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China’s Coming Cash Crash?
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China’s Coming Cash Crash?
















Today you could not tell the Chinese banking system is entering a new phase in its month-long liquidity crisis, at least from the Chinese stock market. Shares ended down 0.4 percent, but the big story is that trading was only “choppy,” not volatile. 


Yesterday shares went on a “bungee jump.” First, the widely followed Shanghai Composite Index fell almost 6 percent—to its lowest level in more than four years—and then, in the last 90 minutes of trading, it skyrocketed to close near its opening, down only 0.2 percent for the day.


The reason for the last-minute recovery? Government-related entities went on a buying binge, indicating that central government technocrats were supporting the market. This is at least the second time they did this in the last two weeks. On June 13th, Central Huijin Investment Co., a holding company for Beijing’s investments, bought 363 million yuan of stock of the so-called Big Four banks, according to Reuters’s calculations.


Chinese leaders have to be worried. Stocks also fell across the board Monday, with the Shanghai Composite off 5.3 percent. “We are down almost 20 percent in two weeks,” said Hao Hong of Bank of Communications International. “It’s ferocious.”


The ferocious fall is just the latest result of China’s liquidity crunch. On Thursday, overnight rates hit 30 percent, and, as a result, the credit market froze. Banks defaulted on their interbank obligations, and Bank of China, one of the Big Four, had to issue a statement to deny it had failed to meet its obligations.


The virtually universal opinion in the analyst community is that the near-disaster of last week is actually a good sign. Why? Observers believe the People’s Bank of China, the central bank, is heroic, insisting on reform by refusing to inject liquidity in substantial quantities. This is, we are told, designed to force banks to back away from their reckless affliction with dangerous banking practices. “The central bank wants to accelerate reform,” said Zhu Haibin of JPMorgan Chase to the New York Times, in a typical comment. “They want to give the market a lesson: you need to manage your risk and not rely on the central bank.”


This narrative is what everyone wants to hear, but it makes no sense. If this were true, it means the PBOC engineered the month-long credit crunch, but government officials by their nature never set out to start panics. If the events of last Thursday were the result of conscious policy, China’s central bankers are nothing short of reckless. On the contrary, they are, like their counterparts across the world, cautious.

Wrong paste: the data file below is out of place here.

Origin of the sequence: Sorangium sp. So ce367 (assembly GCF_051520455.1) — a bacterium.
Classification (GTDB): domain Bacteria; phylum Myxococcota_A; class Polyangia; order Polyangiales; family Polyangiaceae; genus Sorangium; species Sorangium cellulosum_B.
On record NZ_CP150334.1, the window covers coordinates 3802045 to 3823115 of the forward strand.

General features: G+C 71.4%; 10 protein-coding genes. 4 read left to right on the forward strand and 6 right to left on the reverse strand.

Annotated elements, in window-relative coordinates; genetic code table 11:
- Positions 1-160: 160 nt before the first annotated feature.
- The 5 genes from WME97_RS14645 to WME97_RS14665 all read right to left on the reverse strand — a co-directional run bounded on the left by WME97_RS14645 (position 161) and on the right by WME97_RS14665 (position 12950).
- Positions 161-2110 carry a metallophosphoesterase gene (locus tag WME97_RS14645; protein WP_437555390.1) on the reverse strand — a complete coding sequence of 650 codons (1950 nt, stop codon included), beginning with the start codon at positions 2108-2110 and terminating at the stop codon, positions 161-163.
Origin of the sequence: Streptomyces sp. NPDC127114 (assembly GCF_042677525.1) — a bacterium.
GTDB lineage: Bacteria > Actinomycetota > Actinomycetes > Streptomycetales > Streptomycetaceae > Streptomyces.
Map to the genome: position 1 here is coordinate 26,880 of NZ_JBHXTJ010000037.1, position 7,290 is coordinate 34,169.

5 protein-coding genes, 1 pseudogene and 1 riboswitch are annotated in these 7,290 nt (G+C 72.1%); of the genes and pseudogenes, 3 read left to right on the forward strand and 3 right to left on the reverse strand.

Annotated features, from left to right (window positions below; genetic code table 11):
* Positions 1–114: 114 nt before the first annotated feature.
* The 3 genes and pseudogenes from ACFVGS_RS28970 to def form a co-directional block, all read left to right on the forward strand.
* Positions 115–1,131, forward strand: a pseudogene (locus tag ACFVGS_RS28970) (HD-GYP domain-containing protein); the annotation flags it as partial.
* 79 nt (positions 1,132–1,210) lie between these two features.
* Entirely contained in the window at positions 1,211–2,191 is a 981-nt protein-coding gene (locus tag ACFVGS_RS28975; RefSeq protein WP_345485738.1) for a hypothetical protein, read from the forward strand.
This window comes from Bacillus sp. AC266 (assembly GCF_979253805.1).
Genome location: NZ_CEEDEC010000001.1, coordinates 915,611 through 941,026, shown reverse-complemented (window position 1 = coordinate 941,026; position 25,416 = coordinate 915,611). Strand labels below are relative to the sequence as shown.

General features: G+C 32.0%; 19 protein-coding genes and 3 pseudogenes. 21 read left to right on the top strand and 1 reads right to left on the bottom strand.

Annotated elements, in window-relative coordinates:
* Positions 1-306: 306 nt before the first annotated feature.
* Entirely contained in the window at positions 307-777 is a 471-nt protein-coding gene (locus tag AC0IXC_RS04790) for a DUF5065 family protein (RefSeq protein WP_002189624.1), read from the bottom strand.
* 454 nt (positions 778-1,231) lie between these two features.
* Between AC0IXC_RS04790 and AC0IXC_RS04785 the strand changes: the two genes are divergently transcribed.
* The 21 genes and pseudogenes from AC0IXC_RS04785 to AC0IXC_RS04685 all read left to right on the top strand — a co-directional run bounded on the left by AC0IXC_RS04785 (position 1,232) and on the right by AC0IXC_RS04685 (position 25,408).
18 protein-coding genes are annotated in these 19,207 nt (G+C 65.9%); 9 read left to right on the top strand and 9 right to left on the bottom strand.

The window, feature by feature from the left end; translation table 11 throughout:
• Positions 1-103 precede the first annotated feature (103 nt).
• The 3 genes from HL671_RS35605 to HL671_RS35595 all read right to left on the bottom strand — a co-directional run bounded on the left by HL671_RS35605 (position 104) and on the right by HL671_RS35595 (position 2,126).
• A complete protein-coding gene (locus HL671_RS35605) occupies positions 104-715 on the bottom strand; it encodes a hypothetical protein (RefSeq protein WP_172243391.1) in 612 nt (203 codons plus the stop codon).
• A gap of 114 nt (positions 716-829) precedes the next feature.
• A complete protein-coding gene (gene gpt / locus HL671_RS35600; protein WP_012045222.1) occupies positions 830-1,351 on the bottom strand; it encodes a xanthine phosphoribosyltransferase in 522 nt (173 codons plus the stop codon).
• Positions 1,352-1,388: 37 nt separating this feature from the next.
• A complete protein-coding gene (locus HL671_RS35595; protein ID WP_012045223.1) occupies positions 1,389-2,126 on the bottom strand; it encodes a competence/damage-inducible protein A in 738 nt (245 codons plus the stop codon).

Anne Stevenson-Yang, of J Capital Research in Beijing, has proposed a much more believable storyline. The crisis, she says, began on May 5th when the State Administration of Foreign Exchange issued a rule cracking down on fake export invoices. That caused $40 billion to flow out of the banking system, and this led to a series of crises in June.


This month, for instance, there have been two failed central government bill auctions, two spikes in short-term interest rates, and two waves of defaults in the interbank markets. In the last couple days, banks have suspended lending. Smaller banks are reportedly borrowing from loan sharks and online microfinance sites.


In this crisis, Beijing’s technocrats have no good options. Everything they could do to remedy the situation carries extremely negative consequences. For example, if the central bank injects substantially more liquidity, the fresh funds would end up in imprudent investments, as we have seen with the recent explosive growth of wealth management products. This would make the eventual crisis even bigger than it will already be.


The problem is that China does not really have a liquidity crisis; it has a debt crisis, and the debt crisis is the result of a slowdown in the economy. Despite claims from China’s National Bureau of Statistics that the economy is growing 7.7 percent, growth is more like 3 to 4 percent. And if you strip out economically useless production, the growth rate might even be 0 percent. Slow growth means borrowers will not be able to service their debts, and highly leveraged businesses and government entities will default in domino-like fashion.


What follows the ongoing liquidity crunch? Stevenson-Yang believes there will be a “severe contraction.” That’s probably the best possible scenario, as China could otherwise be facing catastrophic failure. Look for the property market to crash, money to flee stocks, the renminbi to decline in value, and money to leave the country. We could, within six months, see China’s “Lehman moment,” the beginning of a broad-based economic failure.


Almost everything we know about the mighty Chinese economy could become obsolete overnight.



Source: World Affairs

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